Cowes-Cherbourg-Cowes Race Report Pt 1

“My first offshore race… and my second!” The following Race Report has been kindly written by Emma after her first time aboard Marta.

Thursday – Preparations

I woke up with butterflies. Today I travel south for a few hours to meet Marta, the Sigma 38 yacht I’ll be spending the Easter weekend on, and the other 6 crew members. I met Brian, the skipper, during a Sea Survival course the month before, but have no idea what to expect this weekend. Do I have the correct gear, and will I remember anything from 3 years ago when I was last on a yacht?

I meet Brian and his wife Susanne and walk down with them to prepare the yacht. As we do this more of the crew arrive, until we are all aboard and ready to motor across to Cowes. During the crossing three of us introduce ourselves as the ‘novice with no offshore experience’ mentioned in the Skippers’ pre-race email, so I feel less like the odd one out, but do wonder how we will manage in the race!

Suddenly I’m being requested to helm, it’s getting dark, and I’m given various cardinals and buoys to aim for. I’m constantly pointing out ships in the distance and checking movement on the horizon to check we aren’t on a collision course, but get told ‘we aren’t close unless we hit it!’. Heading into the Marina I’m still at the helm and suddenly we are in a minefield of buoys. Will takes charge of checking we don’t hit anything and once we are near the entrance and through the buoys, Brian takes charge of the helm again. I’m relieved I didn’t hit anything and surprised I was allowed to helm that close into shore in the dark, but I’m happy. Safely moored in Cowes we have dinner, beers, and then head to the pub. The atmosphere is relaxed and we all confirm our start time (7am) and lots of talk of Easterly winds before heading to bed, thankfully Marta has a heater on board!

Good Friday: Cowes – Cherbourg

It’s the morning of the race and we are all getting ready, Susanne is making sure everyone has breakfast and I help to prepare sandwiches for lunch, as no-one will want to go below during the race to make them then. I put on 2 pairs of socks, 2 base layers, my new mid-layer, salopettes, a jumper and coat and then my new MPX Musto outerwear, along with the boots I hope will keep my feet warm. Up on deck I find that I’m one of 3 girls all in the same Red Musto Jackets, we have team wear without planning it!

The next bit is a little bit of a blur as I sit here a few days later trying to remember it, but we head out to join the other boats near the start line, we are manoeuvring around, and are all shown the start line. I can’t remember if we were still trying to organise sails, or just waiting for the start, but the radio is silent and suddenly we realise the rest of the boats in our class have gone! We have missed the start by about 10 minutes… being used to the motor circuit and 20 minute races, this seems a major setback and although the crew are disappointed it doesn’t affect the atmosphere onboard.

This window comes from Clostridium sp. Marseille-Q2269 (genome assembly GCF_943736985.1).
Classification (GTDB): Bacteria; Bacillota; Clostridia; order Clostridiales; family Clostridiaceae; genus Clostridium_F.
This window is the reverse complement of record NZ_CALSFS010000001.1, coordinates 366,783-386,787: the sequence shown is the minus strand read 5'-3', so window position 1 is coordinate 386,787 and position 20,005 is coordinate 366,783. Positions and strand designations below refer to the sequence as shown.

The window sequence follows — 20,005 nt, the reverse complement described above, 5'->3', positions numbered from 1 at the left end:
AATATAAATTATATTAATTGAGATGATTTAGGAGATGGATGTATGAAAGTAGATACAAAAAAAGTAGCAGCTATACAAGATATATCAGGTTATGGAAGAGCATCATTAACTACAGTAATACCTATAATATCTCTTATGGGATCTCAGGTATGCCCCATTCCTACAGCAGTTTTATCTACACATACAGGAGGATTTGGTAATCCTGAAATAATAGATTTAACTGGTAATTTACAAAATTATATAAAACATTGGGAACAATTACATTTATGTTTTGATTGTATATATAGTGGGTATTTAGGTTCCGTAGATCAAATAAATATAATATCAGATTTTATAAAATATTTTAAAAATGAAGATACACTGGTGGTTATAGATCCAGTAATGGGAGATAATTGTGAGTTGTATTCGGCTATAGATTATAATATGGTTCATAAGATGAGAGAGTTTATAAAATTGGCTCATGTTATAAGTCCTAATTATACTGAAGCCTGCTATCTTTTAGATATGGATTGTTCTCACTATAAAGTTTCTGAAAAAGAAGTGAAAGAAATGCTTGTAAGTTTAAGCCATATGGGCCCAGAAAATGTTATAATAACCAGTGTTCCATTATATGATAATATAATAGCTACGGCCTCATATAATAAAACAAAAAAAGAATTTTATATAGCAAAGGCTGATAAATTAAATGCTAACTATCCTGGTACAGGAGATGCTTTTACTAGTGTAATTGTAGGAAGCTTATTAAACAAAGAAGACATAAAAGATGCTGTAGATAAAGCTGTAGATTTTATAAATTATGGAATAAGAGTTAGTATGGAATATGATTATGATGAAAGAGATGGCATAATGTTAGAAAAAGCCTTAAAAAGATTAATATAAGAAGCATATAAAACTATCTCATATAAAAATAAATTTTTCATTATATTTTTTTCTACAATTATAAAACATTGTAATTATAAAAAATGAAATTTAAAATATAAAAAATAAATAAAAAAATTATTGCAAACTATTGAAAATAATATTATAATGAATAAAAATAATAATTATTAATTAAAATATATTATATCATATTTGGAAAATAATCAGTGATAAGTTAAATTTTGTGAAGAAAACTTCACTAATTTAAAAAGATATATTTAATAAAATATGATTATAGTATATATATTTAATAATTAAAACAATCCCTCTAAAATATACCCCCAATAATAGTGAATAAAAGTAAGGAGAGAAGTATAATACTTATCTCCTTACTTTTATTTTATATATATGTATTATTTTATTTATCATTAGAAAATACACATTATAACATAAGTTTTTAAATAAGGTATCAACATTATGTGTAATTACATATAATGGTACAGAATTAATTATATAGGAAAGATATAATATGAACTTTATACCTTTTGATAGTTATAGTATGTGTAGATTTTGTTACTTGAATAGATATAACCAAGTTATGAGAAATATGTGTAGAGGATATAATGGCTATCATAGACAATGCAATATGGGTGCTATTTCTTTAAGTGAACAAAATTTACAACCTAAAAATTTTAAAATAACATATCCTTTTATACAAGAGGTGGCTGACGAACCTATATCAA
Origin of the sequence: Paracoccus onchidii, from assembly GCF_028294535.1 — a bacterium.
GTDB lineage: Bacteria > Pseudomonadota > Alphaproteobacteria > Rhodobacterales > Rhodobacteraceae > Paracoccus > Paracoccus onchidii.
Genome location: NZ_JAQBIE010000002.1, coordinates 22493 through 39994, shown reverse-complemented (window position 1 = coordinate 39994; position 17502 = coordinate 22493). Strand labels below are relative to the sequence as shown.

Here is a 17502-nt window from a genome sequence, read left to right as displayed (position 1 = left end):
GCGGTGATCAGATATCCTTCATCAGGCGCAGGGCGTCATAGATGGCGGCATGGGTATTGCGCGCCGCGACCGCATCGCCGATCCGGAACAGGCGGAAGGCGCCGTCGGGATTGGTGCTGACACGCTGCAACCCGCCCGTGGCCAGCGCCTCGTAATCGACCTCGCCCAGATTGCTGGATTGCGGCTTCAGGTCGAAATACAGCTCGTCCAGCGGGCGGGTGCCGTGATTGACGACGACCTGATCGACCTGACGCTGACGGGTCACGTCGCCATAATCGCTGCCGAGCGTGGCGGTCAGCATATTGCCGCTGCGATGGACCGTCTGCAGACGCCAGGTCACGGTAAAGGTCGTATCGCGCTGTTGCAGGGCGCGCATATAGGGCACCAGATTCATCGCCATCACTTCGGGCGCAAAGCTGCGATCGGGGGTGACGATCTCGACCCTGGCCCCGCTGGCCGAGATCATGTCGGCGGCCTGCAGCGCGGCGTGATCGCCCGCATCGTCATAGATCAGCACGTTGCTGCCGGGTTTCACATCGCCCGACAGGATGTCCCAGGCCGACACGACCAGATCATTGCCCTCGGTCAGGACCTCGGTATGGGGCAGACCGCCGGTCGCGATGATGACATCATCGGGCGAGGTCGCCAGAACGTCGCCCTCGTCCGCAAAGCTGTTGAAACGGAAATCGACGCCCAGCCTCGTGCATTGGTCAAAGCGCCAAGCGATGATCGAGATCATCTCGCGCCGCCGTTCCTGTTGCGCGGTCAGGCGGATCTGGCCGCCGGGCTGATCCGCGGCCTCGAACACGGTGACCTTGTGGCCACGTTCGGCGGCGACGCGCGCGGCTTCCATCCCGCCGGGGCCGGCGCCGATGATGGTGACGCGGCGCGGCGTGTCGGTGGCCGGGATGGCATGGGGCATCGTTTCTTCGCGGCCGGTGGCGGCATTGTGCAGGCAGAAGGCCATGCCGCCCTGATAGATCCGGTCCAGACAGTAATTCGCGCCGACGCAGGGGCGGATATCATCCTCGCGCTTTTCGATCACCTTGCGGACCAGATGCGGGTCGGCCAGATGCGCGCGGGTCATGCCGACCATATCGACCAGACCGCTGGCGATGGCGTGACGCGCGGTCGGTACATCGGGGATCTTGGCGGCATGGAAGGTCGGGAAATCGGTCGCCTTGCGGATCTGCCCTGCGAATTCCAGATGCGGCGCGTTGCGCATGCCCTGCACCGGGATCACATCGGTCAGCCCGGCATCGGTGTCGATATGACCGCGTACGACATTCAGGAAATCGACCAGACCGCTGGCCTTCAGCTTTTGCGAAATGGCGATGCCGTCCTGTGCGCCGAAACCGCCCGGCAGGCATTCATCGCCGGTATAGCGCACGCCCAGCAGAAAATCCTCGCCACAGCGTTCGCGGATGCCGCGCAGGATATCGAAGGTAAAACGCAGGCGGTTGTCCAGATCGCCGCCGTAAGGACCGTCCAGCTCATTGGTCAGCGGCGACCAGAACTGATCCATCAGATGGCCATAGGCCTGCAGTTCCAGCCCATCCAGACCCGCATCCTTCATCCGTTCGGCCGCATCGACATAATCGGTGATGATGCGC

Still a blur all I remember is that my feet and hands are freezing cold, despite all the layers I put on, Brian, the skipper says it’s ok to go below and warm up if I want. Everyone is sitting around, so I go below where Susanne passes me a seasickness tablet as she takes one herself. I’m told to go up into the pilot berth (a bit like a top bunk bed) on the high side of the boat, so that my weight is in the correct location. Embarrassingly I fall asleep and wake up to find my feet are even colder than before. I slowly peek out and look on deck to find everyone more or less where I left them and go out to find that Susanne and Liz are also asleep below suffering from seasickness. I take my place up on deck, weighting the boat and the 5 of us sit there for the journey across, on the same single tack, for a further 4/5 hours, whilst Brian and Will take it in terms to helm the boat.

During the conversations on deck to find out how we are doing I learn that a boat in our class has turned back and retired, I think it is due to the weather conditions; visibility isn’t very good, there are quite a few white horses about and the wind is gusting. I hear 27 knots being mentioned and later learn we were in a force 6. Towards the end of the race, the battery power falls below 75% and the instruments go off, so we can no longer see the boat or wind speed. We still have navigation, but head into the marina with the sails as they were even though the wind seems quite strong. I later learn that most other boats had reefed the main due to the winds, which we might have done if we knew the wind speed.

We look around for a berth, I hear discussion about holding a place for the yacht that moored up next to us when we started, they are yet to arrive and we have beaten them in, even though we started late, and it appears we just sat there doing nothing on the way over, how does that work!

Paracelsus arrives whilst we are below drinking coffee, it is another Sigma 38 from our class and has a much smaller crew, including the skipper Neil, who used to crew on Marta. It’s nice to see how friendly the racing is and we all head to the yacht club for beers, to find out that we came 3rd!

Written by Emma Newman.

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